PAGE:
This is not a paper I would turn into grad school that was proofread, spell checked, and cared about but never or barely read. This is a blog that people will actually read but not grade. I write like I think and talk, which is not organized or correct in many ways. I was diagnosed with chronic sarcasm as a child, its genetic.

The views expressed on this website are entirely my own and do not reflect any position of the U.S. Government or the Peace Corps.

Wednesday, January 11, 2012

Part Two- new pants and back to reality

View from our room
our own beach!!! just watch out for cow pies!
After a week of being a mountain person and enjoying the company of Charlie, Kelley, and Cathy it was time for me to join up with another group for my second vacation. I joined with another group of PCVs and we spent some time jumping around from backpackers and places seeing the most spectacular views and enjoying each other’s company. Two of the backapckers we stayed were rather remote, one of which we had to be picked up from a worker in a hefty bakkie- and was one of the bumpiest rides I have ever had the pleasure to be on. This BPs was probably my favourite; the staff and other guests were all great and had a very chill and friendly attitude. The best part was the view, making the rough ride worth it. We were on top of a hill looking over a beach, and since I know my words could never do it justice hopefully the pictures will give a glimpse of the awesome-ness! 

Anything But Clothes party!
We had several relaxing days a couple of random nights. One backpackers threw an ABC party, meaning Anything But Clothes. Given the crowd that was at the BP we were not worried too much about looking ridiculous or not wearing enough. Most of us decided to use trash bags and duct tape, sounded simple and that it would properly cover the essentials, however, with the high temps and humidity it proved to be a bit…sticky!  

oh yea, I also got awesome pants. 

the owner...
looking a bit...trashy

bunny chow, and my new hat!
the gang!
Durban was a great time, consistent hot showers and a bed and going out in the city with friends makes me feel almost like I am a normal person. Wearing clothes similar to what I would wear in the states, and being able to walk in the city at night- speak English quickly and drink beer from a bottle and not skirt around cultural issues- very refreshing! We also ate aweome Bunny Chow (Indian food, bread and curry stuff- 1/4 loaf for 8rand!) oh and i bought the best hat EVER at the indian market!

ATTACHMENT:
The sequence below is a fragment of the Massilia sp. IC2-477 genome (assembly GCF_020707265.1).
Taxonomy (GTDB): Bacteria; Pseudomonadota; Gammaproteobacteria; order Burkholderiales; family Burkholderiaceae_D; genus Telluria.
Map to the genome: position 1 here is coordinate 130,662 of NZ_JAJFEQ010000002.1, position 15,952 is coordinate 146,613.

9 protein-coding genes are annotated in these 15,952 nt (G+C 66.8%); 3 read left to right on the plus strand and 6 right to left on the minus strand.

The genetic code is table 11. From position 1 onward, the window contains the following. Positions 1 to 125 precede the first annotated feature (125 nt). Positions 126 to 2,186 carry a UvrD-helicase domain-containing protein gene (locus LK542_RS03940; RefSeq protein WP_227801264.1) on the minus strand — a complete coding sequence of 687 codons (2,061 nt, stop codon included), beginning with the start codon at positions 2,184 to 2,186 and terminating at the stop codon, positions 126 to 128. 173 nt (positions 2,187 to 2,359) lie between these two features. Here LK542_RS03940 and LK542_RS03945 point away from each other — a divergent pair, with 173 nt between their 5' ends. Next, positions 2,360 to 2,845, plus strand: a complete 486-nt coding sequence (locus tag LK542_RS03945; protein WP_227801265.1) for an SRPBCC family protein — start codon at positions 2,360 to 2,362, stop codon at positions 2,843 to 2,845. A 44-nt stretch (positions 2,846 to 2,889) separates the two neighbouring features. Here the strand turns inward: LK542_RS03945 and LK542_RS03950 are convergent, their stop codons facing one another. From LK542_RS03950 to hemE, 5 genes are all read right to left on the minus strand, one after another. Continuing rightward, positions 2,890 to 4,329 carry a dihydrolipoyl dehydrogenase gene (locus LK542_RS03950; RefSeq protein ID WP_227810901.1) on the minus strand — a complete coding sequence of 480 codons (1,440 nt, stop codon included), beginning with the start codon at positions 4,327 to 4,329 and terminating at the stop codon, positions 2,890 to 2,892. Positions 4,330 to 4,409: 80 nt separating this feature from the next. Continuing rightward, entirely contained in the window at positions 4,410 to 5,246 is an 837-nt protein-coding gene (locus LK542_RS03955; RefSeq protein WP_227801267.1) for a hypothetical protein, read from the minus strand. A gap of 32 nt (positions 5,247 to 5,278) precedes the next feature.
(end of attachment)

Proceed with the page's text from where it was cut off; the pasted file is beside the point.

It was wonderful being around so many PCVs and seeing so much of this beautiful country. I was sad to leave Durban knowing that many of the friends I was leaving I would not see again until April, but ready to get back to site. I didn’t necessarily miss my org or the village but feeling a bit guilty being away for so long, running low on Rand, a bit sick of packing and unpacking and lugging Diego around- and my towel was really dirty…
view on the way home...
Getting back to Sandsloot was not nearly a as dreadful as I imagined in my head. Because I high tailed out of the village after a couple of bad weeks I was afraid that feeling would come back as soon as I stepped off the taxi. I entered the rank with my huge bag, sweating and wearing my awesome new hat and pants, passed through the first gauntlet ignoring the propositions and obnoxious comments and smiled when I saw the friendly Gogo who never lets me pass without a smile and a greeting. I walked to my section of the rank which is much more enjoyable than the first because all of the drivers know me and make sure to put me on the correct taxi. I greeted Man (yes a man, but that is his name, Man) who was happy to see me because according to him, “aaaaaaaaaaaah it has been tooooooo long” and was pleased when everyone escorted me to an almost full taxi (meaning not a long waiting time until departure) and I got a decent seat for all of my stuff (meaning not the back row). On the way back to the Mapela area, I hoped we would turn into Sandsloot- but apparently my taxi karma is running low and we zoomed passed the Sandsloot dirt road and headed to a village across the tar road. Damn. I was going to have to walk. I reached my house an hour later and was quick to throw my bag off. I saw my host sister Matletlula- only living at this new house two weeks before leaving she is still apprehensive with me, but I managed to keep a conversation going with her for a record 4 minutes. After searching Diego for my keys which is now dirty and smelly I entered my room and took a deep breath.